Speakers and panel participants will include:

Professor Gerry Redmond, Flinders University

Professor Redmond’s research focuses on child poverty and inequality and children’s rights, with a particular focus on middle years. He is the lead researcher on the Australian Child Wellbeing Project (http://australianchildwellbeing.com.au).

Professor George PattonRoyal Children’s Hospital, Melbourne

Professor Patton is an expert in young people’s physical, social and emotional development in middle years. He is working on the CATS (Childhood to Adolescence Transition Study) which is tracking more than 1200 young Victorians and their families from Year 3 through to late secondary school, looking broadly at the course of development – educational, social, emotional – through these years and the factors that influence adjustment across all of these areas. 

Alasdair Roy, OAM

Former Children & Young People Commissioner with ACT Human Rights Commission. Currently in practice as Consultant Psychologist and advisor to government and non-government organisations on child rights, consulting with children and young people, statutory advocacy, adolescent mental health, care and protection, youth justice, street-based outreach and support, policy development and with children and young people who sexually offend.

Debbie Noble-Carr, Institute of Child Protection Studies

Debbie has just completed a PHD on how children aged 8-12 conceptualise loss. She has also researched how children form self-identity.

 The Forum will comprise a morning and afternoon session. Professors Redmond and Patton will speak during the morning, while the afternoon will be devoted to interactive panel discussion. A full program of speakers and panel discussions will be available closer to the date.

The Forum is open to all, but discounted for Families ACT members. If you are unsure whether you are eligible for the discounted rate, see our list of members.

22 December 2016: ACT Budget Submission

Families ACT’s submission to the 2017-18 Territory Budget highlights the need for greater equity and improving the lives of vulnerable Canberrans. In our view housing and homelessness are the priority social justice issues.

The submission emphasises that other support services for disadvantaged Canberrans can only be fully effective if their housing needs are addressed first. Other key issues covered in the submission are domestic and family violence and education.

07 June 2016: ACT Budget media release

Read Families ACT's media release on the 2016-17 ACT Budget here.

10 May 2016: Families ACT 10th birthday celebrations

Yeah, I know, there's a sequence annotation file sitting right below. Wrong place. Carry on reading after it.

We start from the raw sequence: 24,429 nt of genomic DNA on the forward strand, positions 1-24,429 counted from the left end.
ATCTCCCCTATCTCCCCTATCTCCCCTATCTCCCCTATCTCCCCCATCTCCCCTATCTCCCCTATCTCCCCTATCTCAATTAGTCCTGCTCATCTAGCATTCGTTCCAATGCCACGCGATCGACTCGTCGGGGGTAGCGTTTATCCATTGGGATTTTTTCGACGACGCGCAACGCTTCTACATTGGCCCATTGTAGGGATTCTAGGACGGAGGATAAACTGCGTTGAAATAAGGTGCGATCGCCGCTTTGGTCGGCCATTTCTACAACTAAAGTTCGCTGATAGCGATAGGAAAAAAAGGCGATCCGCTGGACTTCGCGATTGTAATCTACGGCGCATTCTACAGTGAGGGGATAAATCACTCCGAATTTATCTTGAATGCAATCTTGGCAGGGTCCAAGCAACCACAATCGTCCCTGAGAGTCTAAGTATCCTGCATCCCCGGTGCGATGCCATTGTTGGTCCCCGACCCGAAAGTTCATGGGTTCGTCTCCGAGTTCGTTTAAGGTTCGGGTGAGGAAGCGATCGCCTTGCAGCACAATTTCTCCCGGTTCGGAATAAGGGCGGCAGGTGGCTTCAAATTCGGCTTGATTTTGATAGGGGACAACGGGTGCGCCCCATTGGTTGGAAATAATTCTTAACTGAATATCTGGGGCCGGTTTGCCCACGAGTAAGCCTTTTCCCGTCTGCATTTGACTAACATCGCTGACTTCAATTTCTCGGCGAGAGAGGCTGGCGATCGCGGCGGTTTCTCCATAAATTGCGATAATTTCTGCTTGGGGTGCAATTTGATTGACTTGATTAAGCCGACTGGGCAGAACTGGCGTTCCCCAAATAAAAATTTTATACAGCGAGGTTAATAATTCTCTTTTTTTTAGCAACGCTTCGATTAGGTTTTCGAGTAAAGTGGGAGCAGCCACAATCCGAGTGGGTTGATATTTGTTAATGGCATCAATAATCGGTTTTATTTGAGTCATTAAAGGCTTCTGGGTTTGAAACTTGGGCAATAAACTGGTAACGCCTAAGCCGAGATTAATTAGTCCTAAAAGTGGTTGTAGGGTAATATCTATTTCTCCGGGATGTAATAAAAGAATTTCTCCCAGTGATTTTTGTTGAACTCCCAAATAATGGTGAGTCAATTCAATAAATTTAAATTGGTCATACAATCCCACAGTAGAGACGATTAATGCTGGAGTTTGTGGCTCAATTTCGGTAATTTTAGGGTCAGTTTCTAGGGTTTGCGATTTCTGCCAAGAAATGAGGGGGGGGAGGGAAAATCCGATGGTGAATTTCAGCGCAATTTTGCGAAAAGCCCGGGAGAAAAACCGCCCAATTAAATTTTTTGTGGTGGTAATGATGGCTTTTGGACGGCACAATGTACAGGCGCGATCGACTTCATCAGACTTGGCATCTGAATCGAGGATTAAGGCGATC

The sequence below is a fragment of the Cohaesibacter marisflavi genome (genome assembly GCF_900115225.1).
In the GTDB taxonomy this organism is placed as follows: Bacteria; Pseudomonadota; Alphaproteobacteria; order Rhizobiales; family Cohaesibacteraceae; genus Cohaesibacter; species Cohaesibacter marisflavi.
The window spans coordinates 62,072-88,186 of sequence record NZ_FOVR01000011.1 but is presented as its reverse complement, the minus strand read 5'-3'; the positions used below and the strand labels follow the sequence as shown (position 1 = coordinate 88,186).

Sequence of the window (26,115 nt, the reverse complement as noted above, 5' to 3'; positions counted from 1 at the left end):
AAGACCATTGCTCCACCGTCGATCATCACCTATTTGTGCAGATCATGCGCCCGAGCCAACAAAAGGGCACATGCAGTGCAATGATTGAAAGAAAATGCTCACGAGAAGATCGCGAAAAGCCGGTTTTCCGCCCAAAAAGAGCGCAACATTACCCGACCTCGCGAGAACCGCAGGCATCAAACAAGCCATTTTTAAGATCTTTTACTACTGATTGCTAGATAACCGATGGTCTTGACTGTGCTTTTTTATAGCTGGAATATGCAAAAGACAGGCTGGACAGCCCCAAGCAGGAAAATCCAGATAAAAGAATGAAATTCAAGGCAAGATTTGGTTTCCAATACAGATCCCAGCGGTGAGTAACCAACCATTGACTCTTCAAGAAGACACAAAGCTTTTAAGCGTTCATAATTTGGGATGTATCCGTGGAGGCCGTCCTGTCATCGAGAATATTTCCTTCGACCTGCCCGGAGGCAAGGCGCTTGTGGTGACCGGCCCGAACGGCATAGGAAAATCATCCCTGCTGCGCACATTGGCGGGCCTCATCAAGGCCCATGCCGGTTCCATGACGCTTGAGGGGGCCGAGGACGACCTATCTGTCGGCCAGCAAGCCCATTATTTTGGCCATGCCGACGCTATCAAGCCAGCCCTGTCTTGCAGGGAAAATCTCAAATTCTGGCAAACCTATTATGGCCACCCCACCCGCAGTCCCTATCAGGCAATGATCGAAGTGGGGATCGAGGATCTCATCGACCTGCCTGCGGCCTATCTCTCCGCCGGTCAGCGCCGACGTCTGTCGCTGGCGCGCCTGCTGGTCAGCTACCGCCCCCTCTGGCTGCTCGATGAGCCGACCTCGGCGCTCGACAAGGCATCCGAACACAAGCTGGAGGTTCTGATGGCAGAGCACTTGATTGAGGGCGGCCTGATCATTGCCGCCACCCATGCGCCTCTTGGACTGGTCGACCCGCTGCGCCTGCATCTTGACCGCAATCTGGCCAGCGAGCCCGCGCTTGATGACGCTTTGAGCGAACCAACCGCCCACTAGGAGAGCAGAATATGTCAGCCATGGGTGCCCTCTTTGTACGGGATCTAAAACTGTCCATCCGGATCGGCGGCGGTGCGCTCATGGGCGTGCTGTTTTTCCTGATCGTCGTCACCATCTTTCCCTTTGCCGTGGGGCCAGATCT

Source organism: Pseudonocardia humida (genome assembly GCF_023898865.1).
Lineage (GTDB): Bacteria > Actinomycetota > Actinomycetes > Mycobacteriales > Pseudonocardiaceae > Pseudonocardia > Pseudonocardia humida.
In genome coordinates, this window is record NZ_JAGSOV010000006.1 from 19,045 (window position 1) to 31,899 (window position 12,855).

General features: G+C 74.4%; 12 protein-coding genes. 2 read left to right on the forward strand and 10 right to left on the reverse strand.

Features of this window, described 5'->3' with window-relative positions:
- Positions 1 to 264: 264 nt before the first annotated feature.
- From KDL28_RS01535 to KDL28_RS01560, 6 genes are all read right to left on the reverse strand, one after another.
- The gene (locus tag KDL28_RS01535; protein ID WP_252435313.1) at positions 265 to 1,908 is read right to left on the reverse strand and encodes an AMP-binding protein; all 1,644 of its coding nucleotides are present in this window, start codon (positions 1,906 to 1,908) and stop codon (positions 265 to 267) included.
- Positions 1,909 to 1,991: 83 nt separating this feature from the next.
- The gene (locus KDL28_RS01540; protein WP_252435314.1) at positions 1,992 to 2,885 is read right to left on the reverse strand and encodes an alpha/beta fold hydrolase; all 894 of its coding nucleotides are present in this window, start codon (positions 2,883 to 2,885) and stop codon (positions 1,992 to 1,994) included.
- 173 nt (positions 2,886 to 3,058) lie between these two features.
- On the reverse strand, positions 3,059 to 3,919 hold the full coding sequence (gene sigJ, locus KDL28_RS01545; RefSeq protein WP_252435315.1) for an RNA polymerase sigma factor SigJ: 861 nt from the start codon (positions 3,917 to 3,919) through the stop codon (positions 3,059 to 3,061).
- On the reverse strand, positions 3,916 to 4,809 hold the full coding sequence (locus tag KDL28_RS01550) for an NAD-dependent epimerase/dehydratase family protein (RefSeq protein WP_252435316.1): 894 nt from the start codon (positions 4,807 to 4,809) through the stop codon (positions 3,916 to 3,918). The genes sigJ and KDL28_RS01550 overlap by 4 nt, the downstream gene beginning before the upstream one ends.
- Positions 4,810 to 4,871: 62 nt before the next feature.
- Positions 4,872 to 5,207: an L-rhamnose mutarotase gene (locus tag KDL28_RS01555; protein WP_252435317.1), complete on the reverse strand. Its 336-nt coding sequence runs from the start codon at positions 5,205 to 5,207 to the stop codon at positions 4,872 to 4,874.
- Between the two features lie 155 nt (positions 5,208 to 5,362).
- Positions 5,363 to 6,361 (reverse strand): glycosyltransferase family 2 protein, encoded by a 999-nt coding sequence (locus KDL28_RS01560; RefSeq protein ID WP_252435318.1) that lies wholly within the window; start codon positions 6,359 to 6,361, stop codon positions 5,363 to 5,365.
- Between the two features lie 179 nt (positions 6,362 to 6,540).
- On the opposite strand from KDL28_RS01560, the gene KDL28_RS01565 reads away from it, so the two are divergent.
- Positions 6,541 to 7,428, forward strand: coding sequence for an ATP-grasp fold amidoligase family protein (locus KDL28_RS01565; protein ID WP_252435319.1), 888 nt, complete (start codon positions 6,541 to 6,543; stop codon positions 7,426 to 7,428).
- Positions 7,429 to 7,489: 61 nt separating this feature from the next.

Families ACT recently celebrated our 10th birthday, a great opportunity to reflect on our work over the past decade and acknowledge the ongoing support of our members, Board and Advisory Council over the years. We're looking forward to another 10 years representing the interests of children, young people and families in the ACT.

 

 

 

 

 

03 February 2016: Domestic and Family Violence Briefing Paper released

Families ACT recently released a paper on Domestic and Family Violence research. The paper provides an overview of local and national research relating to domestic and family violence. It also makes recommendations for future action, based on priority issues identified by local service providers. Download the report here

29 October 2015: Families ACT 2016-2017 ACT Budget Submission 

Families ACT has released its Budget Submission for the ACT 2016-2017 Budget. View the submission here

15 October 2015: New Media and Research Officer at Families ACT

Kate Stevens is the new Media and Research Officer at Families ACT. Kate joins the organisation with over 5 years experience in the not for-profit-sector, with a background in online communications and media production, advocacy, training and research. Kate is passionate about social justice and the respect for and promotion of human rights for all people. Kate is excited to be a part of the Families ACT team and can be contacted at comms@familiesact.org.au

Families ACT has Resources for members to borrow - Safe from the Start Resource Kits 

Safe from the Start is an innovative, early intervention and evidence based project initiated by The Salvation Army, which has won the top National Crime & Violence Prevention Award in 2011 and a Child Protection Award in 2010.

Developed in partnership with two universities (UTAS & Swinburne) a research study 'States of Mind', was undertaken by Dr Erica Bell and covered the impact and specific needs of children aged 0-5 who witnessed family violence.

The research demonstrated that children being exposed to violence in the early years can suffer severe effects on brain development and increases the risk of adopting violent behaviour, addictions to alcohol and drugs and mental health issues later in life.